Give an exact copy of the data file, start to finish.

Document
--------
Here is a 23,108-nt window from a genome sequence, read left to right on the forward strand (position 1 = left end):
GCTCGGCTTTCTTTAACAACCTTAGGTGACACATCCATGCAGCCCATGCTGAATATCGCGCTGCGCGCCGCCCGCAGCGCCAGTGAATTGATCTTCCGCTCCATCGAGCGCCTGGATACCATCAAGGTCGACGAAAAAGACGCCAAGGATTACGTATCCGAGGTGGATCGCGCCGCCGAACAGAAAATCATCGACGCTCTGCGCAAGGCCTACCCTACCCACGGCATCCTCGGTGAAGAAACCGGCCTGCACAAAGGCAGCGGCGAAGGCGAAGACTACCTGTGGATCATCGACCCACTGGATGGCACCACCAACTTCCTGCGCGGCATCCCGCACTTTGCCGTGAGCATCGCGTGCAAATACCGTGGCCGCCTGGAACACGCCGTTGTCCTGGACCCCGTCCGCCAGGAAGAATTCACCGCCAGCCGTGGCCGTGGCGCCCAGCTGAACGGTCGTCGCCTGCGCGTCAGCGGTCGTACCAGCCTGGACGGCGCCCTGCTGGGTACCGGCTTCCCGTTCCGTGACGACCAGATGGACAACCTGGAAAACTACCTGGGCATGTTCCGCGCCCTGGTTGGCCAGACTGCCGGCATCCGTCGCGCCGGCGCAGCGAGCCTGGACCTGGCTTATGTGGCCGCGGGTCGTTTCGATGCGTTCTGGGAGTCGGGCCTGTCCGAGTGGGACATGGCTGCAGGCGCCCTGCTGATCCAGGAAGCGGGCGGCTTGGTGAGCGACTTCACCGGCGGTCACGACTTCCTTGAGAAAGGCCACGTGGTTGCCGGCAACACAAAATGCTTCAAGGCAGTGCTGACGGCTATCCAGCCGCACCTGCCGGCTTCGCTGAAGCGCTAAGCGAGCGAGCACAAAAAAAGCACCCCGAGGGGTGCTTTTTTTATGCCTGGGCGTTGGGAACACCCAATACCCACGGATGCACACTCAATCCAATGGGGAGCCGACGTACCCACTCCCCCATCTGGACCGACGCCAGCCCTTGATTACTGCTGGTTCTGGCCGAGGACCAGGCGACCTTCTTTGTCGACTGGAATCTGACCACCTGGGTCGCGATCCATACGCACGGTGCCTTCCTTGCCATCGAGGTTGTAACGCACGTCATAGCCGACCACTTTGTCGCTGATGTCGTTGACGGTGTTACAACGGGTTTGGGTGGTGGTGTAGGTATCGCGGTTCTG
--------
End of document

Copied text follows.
Here is a 23,108-nt window from a genome sequence, read left to right on the forward strand (position 1 = left end):
GCTCGGCTTTCTTTAACAACCTTAGGTGACACATCCATGCAGCCCATGCTGAATATCGCGCTGCGCGCCGCCCGCAGCGCCAGTGAATTGATCTTCCGCTCCATCGAGCGCCTGGATACCATCAAGGTCGACGAAAAAGACGCCAAGGATTACGTATCCGAGGTGGATCGCGCCGCCGAACAGAAAATCATCGACGCTCTGCGCAAGGCCTACCCTACCCACGGCATCCTCGGTGAAGAAACCGGCCTGCACAAAGGCAGCGGCGAAGGCGAAGACTACCTGTGGATCATCGACCCACTGGATGGCACCACCAACTTCCTGCGCGGCATCCCGCACTTTGCCGTGAGCATCGCGTGCAAATACCGTGGCCGCCTGGAACACGCCGTTGTCCTGGACCCCGTCCGCCAGGAAGAATTCACCGCCAGCCGTGGCCGTGGCGCCCAGCTGAACGGTCGTCGCCTGCGCGTCAGCGGTCGTACCAGCCTGGACGGCGCCCTGCTGGGTACCGGCTTCCCGTTCCGTGACGACCAGATGGACAACCTGGAAAACTACCTGGGCATGTTCCGCGCCCTGGTTGGCCAGACTGCCGGCATCCGTCGCGCCGGCGCAGCGAGCCTGGACCTGGCTTATGTGGCCGCGGGTCGTTTCGATGCGTTCTGGGAGTCGGGCCTGTCCGAGTGGGACATGGCTGCAGGCGCCCTGCTGATCCAGGAAGCGGGCGGCTTGGTGAGCGACTTCACCGGCGGTCACGACTTCCTTGAGAAAGGCCACGTGGTTGCCGGCAACACAAAATGCTTCAAGGCAGTGCTGACGGCTATCCAGCCGCACCTGCCGGCTTCGCTGAAGCGCTAAGCGAGCGAGCACAAAAAAAGCACCCCGAGGGGTGCTTTTTTTATGCCTGGGCGTTGGGAACACCCAATACCCACGGATGCACACTCAATCCAATGGGGAGCCGACGTACCCACTCCCCCATCTGGACCGACGCCAGCCCTTGATTACTGCTGGTTCTGGCCGAGGACCAGGCGACCTTCTTTGTCGACTGGAATCTGACCACCTGGGTCGCGATCCATACGCACGGTGCCTTCCTTGCCATCGAGGTTGTAACGCACGTCATAGCCGACCACTTTGTCGCTGATGTCGTTGACGGTGTTACAACGGGTTTGGGTGGTGGTGTAGGTATCGCGGTTCTG